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New Zealand shaken by killer earthquake

Last updated on: February 22, 2011 21:29 IST

New Zealand shaken by killer earthquake

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At least 65 people have been killed as a 6.3-magnitude earthquake struck New Zealand's southern city of Christchurch early Tuesday, damaging buildings and sending thousands of panicked people rushing into the streets.

New Zealand Prime Minister John Key on Tuesday said it was likely the quake would prove to be New Zealand''s "darkest day".

He said that New Zealanders should be assured that their government is doing everything it can to provide relief and rehabilitation. He said there were 180 police on the ground, a further 200 were on the way and 350 military were already in Christchurch with another 250 to arrive soon.

The government had accepted offers of specialist help from Australia and the United States. "I don''t think we can go past the fact that we may well be witnessing New Zealand''s darkest day," Key said..

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Image: A man walks amongst rubble in central Christchurch
Photographs: Simon Baker/Reuters
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'We need to prepare ourselves'

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Christchurch Mayor Bob Parker said, "As daylight comes tomorrow we need to prepare ourselves for what is likely to be significant numbers of casualties." He has declared a state of emergency.

Live video footage showed parts of buildings collapsed into the streets, which were strewn with bricks and shattered concrete.

Footpaths and roads were cracked and split, and hundreds of dazed, screaming and crying residents wandered through the streets as sirens blared throughout the city.


Image: Rescue crews look for staff in a damaged building in central Christchurch
Photographs: Simon Baker/Reuters
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People flee Christchurch

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The TV footage showed onlookers clinging to each other and others bleeding and limping, many searching for loved ones and trying to reach trapped people.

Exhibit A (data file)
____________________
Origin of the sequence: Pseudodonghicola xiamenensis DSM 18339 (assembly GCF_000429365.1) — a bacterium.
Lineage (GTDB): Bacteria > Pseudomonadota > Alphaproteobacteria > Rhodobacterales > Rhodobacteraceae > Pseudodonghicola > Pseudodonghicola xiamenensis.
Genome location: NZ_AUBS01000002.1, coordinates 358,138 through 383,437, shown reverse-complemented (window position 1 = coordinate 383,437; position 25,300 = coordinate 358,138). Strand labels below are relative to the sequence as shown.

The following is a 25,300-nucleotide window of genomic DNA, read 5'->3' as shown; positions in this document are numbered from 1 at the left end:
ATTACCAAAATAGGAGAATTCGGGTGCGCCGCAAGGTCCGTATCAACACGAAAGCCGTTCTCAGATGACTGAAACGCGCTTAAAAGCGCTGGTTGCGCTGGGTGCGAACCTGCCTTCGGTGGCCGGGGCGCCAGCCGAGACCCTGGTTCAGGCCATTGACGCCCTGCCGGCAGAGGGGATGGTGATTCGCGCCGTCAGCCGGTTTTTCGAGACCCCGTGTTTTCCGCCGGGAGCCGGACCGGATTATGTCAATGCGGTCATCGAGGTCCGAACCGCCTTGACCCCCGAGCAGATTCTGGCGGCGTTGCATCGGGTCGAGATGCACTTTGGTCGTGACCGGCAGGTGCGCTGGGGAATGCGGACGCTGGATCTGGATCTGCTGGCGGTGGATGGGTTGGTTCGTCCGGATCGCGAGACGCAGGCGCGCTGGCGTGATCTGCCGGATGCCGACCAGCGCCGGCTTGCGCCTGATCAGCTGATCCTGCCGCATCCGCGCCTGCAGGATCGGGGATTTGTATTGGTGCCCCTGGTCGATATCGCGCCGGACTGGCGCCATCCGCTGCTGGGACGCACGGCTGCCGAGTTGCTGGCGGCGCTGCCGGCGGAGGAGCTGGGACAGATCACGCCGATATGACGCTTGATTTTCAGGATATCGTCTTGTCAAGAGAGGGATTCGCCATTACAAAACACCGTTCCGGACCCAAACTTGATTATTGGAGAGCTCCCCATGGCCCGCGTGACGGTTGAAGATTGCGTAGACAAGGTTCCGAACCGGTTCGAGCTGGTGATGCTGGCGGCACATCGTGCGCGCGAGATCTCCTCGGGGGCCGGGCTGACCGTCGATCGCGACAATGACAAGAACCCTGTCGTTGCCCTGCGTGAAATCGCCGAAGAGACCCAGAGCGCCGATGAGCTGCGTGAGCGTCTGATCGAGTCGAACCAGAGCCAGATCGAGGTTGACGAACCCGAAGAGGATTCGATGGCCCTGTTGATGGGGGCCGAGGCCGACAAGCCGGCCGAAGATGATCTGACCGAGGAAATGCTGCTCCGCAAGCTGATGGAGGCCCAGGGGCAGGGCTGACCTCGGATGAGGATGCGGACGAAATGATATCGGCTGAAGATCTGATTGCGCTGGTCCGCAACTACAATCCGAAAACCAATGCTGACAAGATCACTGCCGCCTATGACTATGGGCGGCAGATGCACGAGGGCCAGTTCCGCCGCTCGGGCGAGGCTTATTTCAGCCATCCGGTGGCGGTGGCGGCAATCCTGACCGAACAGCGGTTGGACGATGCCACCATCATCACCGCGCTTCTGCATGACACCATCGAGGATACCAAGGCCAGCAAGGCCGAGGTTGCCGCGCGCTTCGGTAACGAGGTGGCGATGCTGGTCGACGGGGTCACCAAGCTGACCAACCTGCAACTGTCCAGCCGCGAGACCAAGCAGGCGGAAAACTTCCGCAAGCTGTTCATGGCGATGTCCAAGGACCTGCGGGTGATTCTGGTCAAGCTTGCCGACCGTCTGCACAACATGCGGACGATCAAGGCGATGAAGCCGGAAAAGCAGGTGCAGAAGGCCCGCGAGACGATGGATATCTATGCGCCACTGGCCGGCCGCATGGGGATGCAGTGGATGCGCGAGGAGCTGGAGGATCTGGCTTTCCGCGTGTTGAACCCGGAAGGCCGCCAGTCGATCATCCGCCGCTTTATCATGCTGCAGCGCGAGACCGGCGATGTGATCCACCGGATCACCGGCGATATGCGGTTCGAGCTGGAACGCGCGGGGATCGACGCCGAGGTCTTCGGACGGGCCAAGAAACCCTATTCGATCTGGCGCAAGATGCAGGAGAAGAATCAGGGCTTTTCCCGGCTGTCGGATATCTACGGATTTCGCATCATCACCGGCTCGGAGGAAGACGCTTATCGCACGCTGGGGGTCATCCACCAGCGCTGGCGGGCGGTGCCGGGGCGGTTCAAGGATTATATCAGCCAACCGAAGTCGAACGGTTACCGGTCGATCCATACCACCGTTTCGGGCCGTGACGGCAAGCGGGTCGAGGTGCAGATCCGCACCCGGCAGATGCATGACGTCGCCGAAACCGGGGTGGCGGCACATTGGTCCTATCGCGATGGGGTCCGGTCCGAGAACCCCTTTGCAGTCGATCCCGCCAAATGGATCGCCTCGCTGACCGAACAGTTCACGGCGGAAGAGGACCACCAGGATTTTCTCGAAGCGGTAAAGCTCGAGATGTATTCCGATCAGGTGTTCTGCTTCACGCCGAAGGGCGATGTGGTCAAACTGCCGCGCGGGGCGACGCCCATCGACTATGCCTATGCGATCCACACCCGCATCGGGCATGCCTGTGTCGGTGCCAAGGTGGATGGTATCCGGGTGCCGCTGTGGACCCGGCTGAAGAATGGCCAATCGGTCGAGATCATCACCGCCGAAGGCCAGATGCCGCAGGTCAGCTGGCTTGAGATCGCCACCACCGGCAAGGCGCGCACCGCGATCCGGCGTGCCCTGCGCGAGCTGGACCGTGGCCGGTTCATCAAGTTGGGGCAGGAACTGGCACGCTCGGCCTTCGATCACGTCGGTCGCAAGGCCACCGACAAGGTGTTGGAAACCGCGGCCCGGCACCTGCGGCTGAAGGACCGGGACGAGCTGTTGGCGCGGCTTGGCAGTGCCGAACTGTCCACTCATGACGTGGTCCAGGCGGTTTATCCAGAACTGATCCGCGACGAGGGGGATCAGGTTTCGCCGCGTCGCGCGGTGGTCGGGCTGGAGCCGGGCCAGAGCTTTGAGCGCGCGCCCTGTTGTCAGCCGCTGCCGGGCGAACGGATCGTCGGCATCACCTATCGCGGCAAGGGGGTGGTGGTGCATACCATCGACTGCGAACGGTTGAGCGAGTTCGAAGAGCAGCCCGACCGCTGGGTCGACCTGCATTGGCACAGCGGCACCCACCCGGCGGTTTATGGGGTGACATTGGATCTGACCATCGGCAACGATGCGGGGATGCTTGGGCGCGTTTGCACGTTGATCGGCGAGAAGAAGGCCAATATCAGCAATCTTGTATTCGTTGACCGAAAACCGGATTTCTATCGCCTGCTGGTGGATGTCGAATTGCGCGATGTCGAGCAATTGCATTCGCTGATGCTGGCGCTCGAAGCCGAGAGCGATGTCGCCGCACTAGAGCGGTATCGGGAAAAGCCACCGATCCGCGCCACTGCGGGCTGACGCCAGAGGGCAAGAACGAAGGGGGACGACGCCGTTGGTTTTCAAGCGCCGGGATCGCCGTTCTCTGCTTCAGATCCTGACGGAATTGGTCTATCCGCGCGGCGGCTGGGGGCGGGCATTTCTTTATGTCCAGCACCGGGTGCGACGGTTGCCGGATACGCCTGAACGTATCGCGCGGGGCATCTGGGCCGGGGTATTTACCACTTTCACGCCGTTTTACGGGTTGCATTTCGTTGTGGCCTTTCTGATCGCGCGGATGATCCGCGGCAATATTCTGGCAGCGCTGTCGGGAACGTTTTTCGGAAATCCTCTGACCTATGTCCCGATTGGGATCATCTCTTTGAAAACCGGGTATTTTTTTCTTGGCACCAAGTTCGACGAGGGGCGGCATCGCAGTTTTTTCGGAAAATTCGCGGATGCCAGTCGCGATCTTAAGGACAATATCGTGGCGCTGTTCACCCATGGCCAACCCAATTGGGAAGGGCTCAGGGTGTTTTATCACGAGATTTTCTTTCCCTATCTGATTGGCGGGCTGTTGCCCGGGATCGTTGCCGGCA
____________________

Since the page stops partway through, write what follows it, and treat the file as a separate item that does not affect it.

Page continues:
People fled the city centre as emergency services rushed to the area to evacuate those trapped in buildings.

Local police said that there were multiple fatalities in the city, including an accident in which two buses had been crushed by falling buildings.


Image: Injured residents are tended to in the car park of a 24-hour surgery in Christchurch
Photographs: Simon Baker/Reuters
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Many trapped in debris

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A police statement said there were reports of fires in the city and people being trapped in buildings.

The airport was closed and Christchurch Hospital was evacuated. Power and telephone lines were knocked out, and pipes burst, flooding the streets.

Some cars apparently parked on the street were buried under rubble.


Image: A car is crushed by fallen concrete after an earthquake in central Christchurch
Photographs: Simon Baker/Reuters
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100,000 homes damaged

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Some reports suggested that the trembler should be considered as an aftershock to the 7.1 magnitude quake that struck Christchurch on September 4 last year, damaging 100,000 homes.

Amid chaotic scenes and the wail of sirens in the city centre, one Christchurch worker Julian Hogday said he was lucky to survive as his apartment store was severely damaged.

"It was just unbelievable, it was so strong, nothing like I've ever experienced before, just horrible," Hogday told TV3.


Image: Debris lie on Manchester Street in central Christchurch
Photographs: Simon Baker/Reuters
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'It was just horrific'

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"It was just horrific", Christchurch resident Sean Scanlon said, adding it was by far the biggest shake since the original September 4 quake.



Image: A damaged backpackers hostel is seen after an earthquake in central Christchurch
Photographs: Simon Baker/Reuters
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NZ records 14,000 earthquakes a year

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New Zealand sits on the Pacific 'ring of fire', an arc of earthquake and volcanic zones stretching from Chile in South America through Alaska and down through the South Pacific.

It records more than 14,000 earthquakes a year but only about 150 are felt by residents, and fewer than 10 a year do any damage.


Image: A destroyed Baptist church is seen after an earthquake in central Christchurch
Photographs: Simon Baker/Reuters
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